Mohammad Nazimuddin, a rickshaw puller toiling for a living on the streets of Dhaka, was born 47 years ago in a desolate "haor" area in northeastern district of Sunamganj -- rich in fish and rice - and awash through half the year with water coming down the hills of India's Meghalaya state -- making it also one of the country's most beautiful sites.
But Nazimuddin, who came from a fishing family, has now lost the profession he inherited and recalls sadly his past that he laments would never come back. But pangs of life are increasing, he says.
Talking with the Daily Observer on a recent day outside the National Press Club, Nazimuddin said he was born and raised at Bashtala village in Sripur Union of Taherpur Sansar haor, under Sunamgang district. "Crystal water seeping off the Meghalaya hills used to flood the haor every monsoon and made it one of the country's most prominent fishing area. Besides, thousands of local and migratory birds sheltered in the haor for seasonal nesting and feeding on the fishes," Nazimuddin said.
"It was a scene that still fills my heart and often allures me to go back (to my past). But that would remain a dream as all but few fishermen in the haor have been driven away by those who have taken lease of the water body using money and influence drawn from their connections with political parties and local administration," said the man, apparently ageing ahead of age.
With a fade smile on his face, Nazimuddin said, "I spent the golden days of my childhood and youth nurtured by the water and blasted by the wind of the lavish haor. Those days are gone - maybe forever."
A haor is basically a very low lying river basin area below the level of flood plain, which is also similar to swamp land covered by water almost through half the year starting in monsoon.
Nazimuddin was in fact narrating the lives of many other fishermen from Sunamganj - a district that houses as many as 133 haors - who have now become homeless and been forced to take to other professions.
"Sister, once I had everything -- land, boat, net and profit, but now I am empty. If I tell you about my golden past, you will treat it as story. But that's fact, that's reality." Said Nazimuddin, with tears filling his eyes.
Everything got changed the moment government introduced leasing systems in the wet lands for earning taxes, he said.
"The greedy, influential, rich and powerful people having connections with high government officials and political touts managed to get lease of haor, baor, river islands and other wet land, and have thrown us away. They have taken away our net, our boat and the right of catching fish," he told his correspondent.
He was actually telling the tales of thousands of other fishermen like him - who have been extremely marginalized in society and depend solely on hard physical labour.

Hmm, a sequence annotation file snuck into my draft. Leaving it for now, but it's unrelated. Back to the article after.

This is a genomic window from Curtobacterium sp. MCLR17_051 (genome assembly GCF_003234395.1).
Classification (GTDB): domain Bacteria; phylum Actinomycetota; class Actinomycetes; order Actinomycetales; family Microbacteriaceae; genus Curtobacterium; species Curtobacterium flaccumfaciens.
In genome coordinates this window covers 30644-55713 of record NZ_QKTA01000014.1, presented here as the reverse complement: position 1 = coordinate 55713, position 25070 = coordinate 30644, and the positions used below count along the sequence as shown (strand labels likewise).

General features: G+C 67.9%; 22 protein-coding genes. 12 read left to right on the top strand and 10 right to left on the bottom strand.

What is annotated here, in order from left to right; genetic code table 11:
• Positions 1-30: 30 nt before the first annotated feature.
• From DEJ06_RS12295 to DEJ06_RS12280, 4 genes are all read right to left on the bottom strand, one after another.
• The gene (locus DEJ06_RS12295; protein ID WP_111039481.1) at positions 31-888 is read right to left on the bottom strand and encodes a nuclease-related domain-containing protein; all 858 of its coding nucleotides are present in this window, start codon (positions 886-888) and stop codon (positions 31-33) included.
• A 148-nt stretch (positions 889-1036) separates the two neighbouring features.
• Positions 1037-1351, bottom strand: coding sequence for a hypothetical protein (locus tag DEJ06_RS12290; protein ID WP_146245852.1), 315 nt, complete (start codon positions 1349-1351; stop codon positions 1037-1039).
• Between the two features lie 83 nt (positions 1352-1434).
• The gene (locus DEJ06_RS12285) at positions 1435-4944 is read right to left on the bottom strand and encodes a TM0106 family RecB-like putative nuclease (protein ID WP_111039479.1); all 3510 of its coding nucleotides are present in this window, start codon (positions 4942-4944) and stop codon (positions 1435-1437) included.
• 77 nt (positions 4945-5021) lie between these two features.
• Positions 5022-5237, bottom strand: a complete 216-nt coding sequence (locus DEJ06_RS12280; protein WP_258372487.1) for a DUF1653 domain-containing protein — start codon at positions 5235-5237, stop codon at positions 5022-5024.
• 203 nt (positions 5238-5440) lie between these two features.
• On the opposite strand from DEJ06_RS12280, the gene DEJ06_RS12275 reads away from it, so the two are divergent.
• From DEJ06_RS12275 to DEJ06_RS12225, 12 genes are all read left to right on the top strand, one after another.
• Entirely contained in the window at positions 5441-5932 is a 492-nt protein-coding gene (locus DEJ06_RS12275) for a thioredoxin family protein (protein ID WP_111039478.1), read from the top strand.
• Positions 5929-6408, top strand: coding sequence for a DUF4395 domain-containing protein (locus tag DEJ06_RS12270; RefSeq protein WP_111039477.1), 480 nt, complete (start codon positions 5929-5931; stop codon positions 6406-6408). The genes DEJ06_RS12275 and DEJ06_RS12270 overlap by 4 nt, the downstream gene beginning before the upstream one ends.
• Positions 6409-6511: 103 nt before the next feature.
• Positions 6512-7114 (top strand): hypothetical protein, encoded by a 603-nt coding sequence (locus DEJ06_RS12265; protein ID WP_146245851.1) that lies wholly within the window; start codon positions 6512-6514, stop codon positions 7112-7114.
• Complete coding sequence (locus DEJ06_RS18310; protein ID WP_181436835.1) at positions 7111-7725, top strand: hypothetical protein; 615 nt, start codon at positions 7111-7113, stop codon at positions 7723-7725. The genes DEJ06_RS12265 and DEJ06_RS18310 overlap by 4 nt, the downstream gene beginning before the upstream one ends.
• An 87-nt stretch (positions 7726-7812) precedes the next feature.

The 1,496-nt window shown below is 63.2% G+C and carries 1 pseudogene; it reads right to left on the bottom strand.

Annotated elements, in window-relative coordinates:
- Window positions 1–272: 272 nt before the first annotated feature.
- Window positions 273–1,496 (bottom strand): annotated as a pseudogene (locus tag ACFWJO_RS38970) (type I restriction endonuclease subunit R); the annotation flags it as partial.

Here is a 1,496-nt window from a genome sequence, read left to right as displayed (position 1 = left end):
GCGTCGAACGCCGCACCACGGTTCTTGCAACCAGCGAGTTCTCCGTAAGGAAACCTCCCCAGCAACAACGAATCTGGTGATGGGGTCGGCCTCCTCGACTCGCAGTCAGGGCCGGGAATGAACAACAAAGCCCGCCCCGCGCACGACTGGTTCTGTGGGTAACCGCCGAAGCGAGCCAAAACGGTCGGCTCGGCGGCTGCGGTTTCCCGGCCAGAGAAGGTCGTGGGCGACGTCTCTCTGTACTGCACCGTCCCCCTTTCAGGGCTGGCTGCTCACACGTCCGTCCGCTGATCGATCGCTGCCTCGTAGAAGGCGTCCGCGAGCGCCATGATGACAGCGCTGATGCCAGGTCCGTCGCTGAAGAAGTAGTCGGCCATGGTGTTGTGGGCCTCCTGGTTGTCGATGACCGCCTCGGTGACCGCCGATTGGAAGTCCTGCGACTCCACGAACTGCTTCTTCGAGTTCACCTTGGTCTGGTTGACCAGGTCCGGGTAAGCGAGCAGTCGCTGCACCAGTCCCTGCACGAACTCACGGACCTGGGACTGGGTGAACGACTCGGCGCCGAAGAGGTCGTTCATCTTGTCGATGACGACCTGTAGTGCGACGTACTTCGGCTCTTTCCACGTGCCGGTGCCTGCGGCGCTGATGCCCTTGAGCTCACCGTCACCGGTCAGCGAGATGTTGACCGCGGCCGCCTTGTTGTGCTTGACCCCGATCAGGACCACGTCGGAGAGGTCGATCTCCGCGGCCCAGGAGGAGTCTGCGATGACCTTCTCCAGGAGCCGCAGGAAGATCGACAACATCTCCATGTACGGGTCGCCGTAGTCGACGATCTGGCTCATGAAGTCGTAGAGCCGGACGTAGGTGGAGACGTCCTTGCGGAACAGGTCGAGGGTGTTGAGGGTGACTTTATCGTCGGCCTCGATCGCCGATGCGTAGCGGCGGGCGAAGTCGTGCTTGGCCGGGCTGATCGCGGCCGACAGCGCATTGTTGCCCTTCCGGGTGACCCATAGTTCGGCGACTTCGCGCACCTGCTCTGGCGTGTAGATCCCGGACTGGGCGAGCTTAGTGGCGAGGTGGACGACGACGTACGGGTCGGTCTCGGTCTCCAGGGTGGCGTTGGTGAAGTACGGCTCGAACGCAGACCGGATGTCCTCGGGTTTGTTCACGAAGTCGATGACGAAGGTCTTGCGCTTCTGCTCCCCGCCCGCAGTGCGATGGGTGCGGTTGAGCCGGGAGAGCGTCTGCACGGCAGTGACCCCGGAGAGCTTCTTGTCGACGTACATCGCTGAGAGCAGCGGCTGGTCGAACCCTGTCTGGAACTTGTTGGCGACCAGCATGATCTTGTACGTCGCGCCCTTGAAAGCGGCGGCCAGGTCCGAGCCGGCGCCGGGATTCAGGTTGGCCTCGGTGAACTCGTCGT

The water bodies are leased by government to rich people denying poor people any access to natural resources, said Pavel Partho, an eminent researcher on vulnerabilities of people in haor area.
He said government should seek other ways to earn taxes, rather than from leasing the water bodies which is the prime source of living to local fishermen.
A research report by Bangladesh Resource Centre for Indigenous Knowledge (BARCIK) shows that some sweet water fish species have already disappeared while many others have been endangered in the haor areas because of climate change, adverse use of pesticides and chemicals for cultivation of food crops, unplanned construction of embankments, sluice gates and roads through the rivers obstructing breeding of fish.
The report says that earlier farmers did not use any fertilizers, chemicals and pesticide for cultivating indigenous rice varieties such as Boro, Gochi, Rata, Tapi but now they cultivate high-yielding rice such as like that required heavy doses of chemical fertilizer and pesticide.
Md Iqbal Hossain, UNO of Taherpur upazila, said they were leasing out water bodies by following proper rules and procedures to the local farmers under a banner of Fishermen Association. But Upazila Chairman of Taherpur Md Kamruzzaman alleged that under the disguise of this association, with only few fishermen onboard, they are actually leasing the wetland to the rich people.
The draft Bangladesh Water Act, July 2009, chapter VII titled Conservation and Protection, suggests that natural water bodies like haors and baors, beels, swamps and marshes which are important for water flow propagation or migratory bird sanctuary will be preserved and protected.
Referring three reasons behind changing profession of fishermen, Abu Naser Khan, Chairman of Poribesh Bachao Andolon (Poba), said that leasing was the worst reason for fishermen altering profession in haor areas.
Jaycharan Barman, 70, a fisherman, whose forefathers also lived on fishing, said, fishermen and other local general people are prohibited from catching fish in and around the leased areas. If they catch, their net and boat will be snatched away by the lease holders and will be beaten up, Jaycharan told this correspondent.
The government has, meanwhile, signed a financing deal with the International Fund for Agricultural Development (IFAD) for a project to improve the living standards of haor people.
The Local Government Engineering Department is assigned to implement the project, which was launched in 2012 and will continue up to June 2019. The project will cover the five Haor basins: Netrokona, Habiganj, Brahmanbaria, Kishoreganj and Sunamganj districts.
The livelihood protection component of the project is expected to benefit 94,000 persons directly in 26 upazilas.
Afroza Moazzam, Director General of Bangladesh Haor and Wetland Development Board under Ministry of Water Resources, said that her department has not been informed yet about the migration of fishermen and their access to new profession.